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True Enough: Learning to Live in a Post-Fact Society
     

True Enough: Learning to Live in a Post-Fact Society

by Farhad Manjoo, Ray Porter
 

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Why has punditry overtaken news, with so many media outlets pushing partisan agendas instead of information? Comedian Stephen Colbert’s catchword "truthiness" captured something essential about our age: that people are more comfortable with ideas that feel true, even if the evidence for those beliefs is thin.

With brilliant insights from psychology,

Overview

Why has punditry overtaken news, with so many media outlets pushing partisan agendas instead of information? Comedian Stephen Colbert’s catchword "truthiness" captured something essential about our age: that people are more comfortable with ideas that feel true, even if the evidence for those beliefs is thin.

With brilliant insights from psychology, sociology, and economics, Manjoo explains how myths pushed by both partisans and marketers—whether about global warming, the war in Iraq, 9/11, or even the virtues of a certain candy bar—have attracted wide support in recent years. His characters include the Swift Boat veterans, Lou Dobbs, and conspiracy theorists of all varieties, all of whom prove that true matters less, now, than true enough.

Editorial Reviews

Publishers Weekly

In 2005, Stephen Colbert catapulted the word "truthiness"-the quality of an idea "feeling" true without any backup evidence-into the public consciousness. Salon blogger Manjoo expands upon this concept in his perceptive analysis of the status of truth in the digital age, critiquing a Rashomon-like world in which competing versions of truth vie for our attention. Driven by research and study, the book relies on abstract psychological and sociological concepts, such as "selective exposure" and "peripheral processing," though these are fleshed out with examples from American history, politics and media. For example, Manjoo demonstrates how the Swift Boat Veterans' negative campaign derailed John Kerry's 2004 presidential run. He also points out that the sheer quantity of 9/11 imagery has engendered more conspiracy theories, not fewer-demonstrating, he says, the disjunction between truth and proof. Manjoo rounds out his analysis by examining the workings of "partisan news realities," and he points out that the first casualty in these truth wars is a basic human and civic need: trust. Though several of the author's ideas are repetitiously threaded through his narrative, Manjoo has produced an engaging, illustrative look at the dangers of living in an oversaturated media world. (Mar.)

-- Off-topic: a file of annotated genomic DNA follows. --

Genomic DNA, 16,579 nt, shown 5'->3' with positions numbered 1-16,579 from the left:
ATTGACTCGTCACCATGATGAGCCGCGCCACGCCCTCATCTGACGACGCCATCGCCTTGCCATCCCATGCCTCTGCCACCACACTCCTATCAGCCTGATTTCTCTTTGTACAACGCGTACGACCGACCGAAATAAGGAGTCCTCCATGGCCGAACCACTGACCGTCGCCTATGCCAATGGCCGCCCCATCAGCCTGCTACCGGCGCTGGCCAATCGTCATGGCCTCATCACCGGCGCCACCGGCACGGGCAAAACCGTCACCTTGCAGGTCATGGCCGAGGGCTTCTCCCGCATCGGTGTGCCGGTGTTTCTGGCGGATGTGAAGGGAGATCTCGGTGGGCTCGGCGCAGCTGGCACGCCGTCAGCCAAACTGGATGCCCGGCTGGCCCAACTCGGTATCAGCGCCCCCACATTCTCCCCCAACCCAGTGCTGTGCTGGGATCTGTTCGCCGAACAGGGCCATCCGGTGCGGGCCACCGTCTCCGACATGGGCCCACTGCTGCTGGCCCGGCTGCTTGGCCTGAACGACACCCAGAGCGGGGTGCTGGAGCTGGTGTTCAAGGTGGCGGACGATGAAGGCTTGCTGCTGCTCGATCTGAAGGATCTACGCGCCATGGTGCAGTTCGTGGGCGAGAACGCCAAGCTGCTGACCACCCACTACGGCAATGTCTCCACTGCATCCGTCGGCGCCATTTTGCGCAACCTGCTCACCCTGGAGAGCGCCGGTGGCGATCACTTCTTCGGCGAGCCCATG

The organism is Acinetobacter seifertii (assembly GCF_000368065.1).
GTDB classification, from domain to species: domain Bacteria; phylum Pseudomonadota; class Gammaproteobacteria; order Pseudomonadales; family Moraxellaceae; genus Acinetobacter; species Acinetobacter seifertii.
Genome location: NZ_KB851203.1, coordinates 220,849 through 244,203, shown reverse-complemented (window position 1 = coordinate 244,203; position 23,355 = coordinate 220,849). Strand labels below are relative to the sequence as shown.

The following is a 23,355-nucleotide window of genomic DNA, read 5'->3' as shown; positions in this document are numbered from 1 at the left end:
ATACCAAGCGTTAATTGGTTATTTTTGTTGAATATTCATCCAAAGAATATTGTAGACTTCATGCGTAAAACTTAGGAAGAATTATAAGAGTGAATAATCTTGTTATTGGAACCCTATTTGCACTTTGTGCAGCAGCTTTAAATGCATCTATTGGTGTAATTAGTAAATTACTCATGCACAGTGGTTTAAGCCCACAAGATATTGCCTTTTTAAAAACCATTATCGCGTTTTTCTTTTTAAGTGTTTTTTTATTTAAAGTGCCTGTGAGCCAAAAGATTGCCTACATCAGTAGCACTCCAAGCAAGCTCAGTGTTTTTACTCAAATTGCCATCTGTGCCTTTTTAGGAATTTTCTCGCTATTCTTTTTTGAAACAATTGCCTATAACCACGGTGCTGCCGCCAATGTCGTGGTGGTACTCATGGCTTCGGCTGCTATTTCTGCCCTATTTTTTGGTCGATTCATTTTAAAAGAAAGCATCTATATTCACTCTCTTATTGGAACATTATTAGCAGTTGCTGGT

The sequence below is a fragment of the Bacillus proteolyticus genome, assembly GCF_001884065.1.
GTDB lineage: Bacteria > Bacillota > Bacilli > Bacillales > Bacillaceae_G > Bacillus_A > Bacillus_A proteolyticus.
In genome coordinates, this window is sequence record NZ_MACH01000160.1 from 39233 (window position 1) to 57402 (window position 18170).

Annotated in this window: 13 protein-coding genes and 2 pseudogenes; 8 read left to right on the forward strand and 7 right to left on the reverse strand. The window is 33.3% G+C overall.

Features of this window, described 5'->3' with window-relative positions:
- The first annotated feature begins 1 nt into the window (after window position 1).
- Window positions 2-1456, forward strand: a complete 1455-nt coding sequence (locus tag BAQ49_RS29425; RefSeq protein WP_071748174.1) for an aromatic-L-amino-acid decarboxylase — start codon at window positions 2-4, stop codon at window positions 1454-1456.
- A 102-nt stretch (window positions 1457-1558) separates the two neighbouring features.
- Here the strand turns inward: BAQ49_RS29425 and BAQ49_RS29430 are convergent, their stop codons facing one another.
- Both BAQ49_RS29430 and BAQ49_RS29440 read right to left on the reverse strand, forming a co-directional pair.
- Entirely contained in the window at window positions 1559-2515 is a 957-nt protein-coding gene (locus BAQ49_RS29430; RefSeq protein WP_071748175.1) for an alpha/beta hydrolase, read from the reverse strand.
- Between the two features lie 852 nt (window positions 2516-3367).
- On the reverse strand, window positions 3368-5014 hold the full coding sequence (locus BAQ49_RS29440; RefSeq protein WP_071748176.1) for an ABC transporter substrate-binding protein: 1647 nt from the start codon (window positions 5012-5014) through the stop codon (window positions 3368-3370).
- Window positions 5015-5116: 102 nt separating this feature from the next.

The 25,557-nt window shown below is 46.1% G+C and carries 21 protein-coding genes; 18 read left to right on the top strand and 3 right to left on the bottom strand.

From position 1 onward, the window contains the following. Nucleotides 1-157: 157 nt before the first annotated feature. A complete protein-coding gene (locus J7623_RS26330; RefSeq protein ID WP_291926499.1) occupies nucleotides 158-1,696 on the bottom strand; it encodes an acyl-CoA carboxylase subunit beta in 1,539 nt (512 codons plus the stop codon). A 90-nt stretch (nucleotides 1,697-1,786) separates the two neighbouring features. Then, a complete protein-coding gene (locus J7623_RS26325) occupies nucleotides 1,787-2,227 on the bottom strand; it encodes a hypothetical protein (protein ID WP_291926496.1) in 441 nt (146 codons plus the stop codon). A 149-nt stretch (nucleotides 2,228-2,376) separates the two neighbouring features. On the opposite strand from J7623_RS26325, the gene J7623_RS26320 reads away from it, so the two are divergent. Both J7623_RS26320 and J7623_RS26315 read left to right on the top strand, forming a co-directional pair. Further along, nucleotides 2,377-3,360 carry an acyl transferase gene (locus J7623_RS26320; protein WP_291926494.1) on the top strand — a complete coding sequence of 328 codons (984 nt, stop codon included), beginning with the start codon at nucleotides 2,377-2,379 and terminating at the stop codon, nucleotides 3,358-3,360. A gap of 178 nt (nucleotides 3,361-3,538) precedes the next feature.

Copyright 2007Reed Business Information
From the Publisher
* In 2005, Stephen Colbert catapulted the word “truthiness”—the quality of an idea “feeling” true without any backup evidence—into the public consciousness. Salon blogger Manjoo expands upon this concept in his perceptive analysis of the status of truth in the digital age, critiquing a Rashomon -like world in which competing versions of truth vie for our attention. Driven by research and study, the book relies on abstract psychological and sociological concepts, such as “selective exposure” and “peripheral processing,” though these are fleshed out with examples from American history, politics and media. For example, Manjoo demonstrates how the Swift Boat Veterans' negative campaign derailed John Kerry's 2004 presidential run. He also points out that the sheer quantity of 9/11 imagery has engendered more conspiracy theories, not fewer—demonstrating, he says, the disjunction between truth and proof. Manjoo rounds out his analysis by examining the workings of “partisan news realities,” and he points out that the first casualty in these truth wars is a basic human and civic need: trust. Though several of the author's ideas are repetitiously threaded through his narrative, Manjoo has produced an engaging, illustrative look at the dangers of living in an oversaturated media world. (Mar.) ( Publishers Weekly , January 28, 2008)

Product Details

ISBN-13:
9781433253584
Publisher:
Blackstone Audio, Inc.
Publication date:
08/01/2008
Edition description:
Unabridged
Pages:
6
Product dimensions:
6.80(w) x 6.30(h) x 1.20(d)

What People are Saying About This

From the Publisher
"The best political book so far this year." –Nicholas Kristof, the New York Times

Meet the Author

Farhad Manjoo manages Machinist, a daily technology news blog at Salon.com, where he also writes frequently on journalism, politics, and new media.

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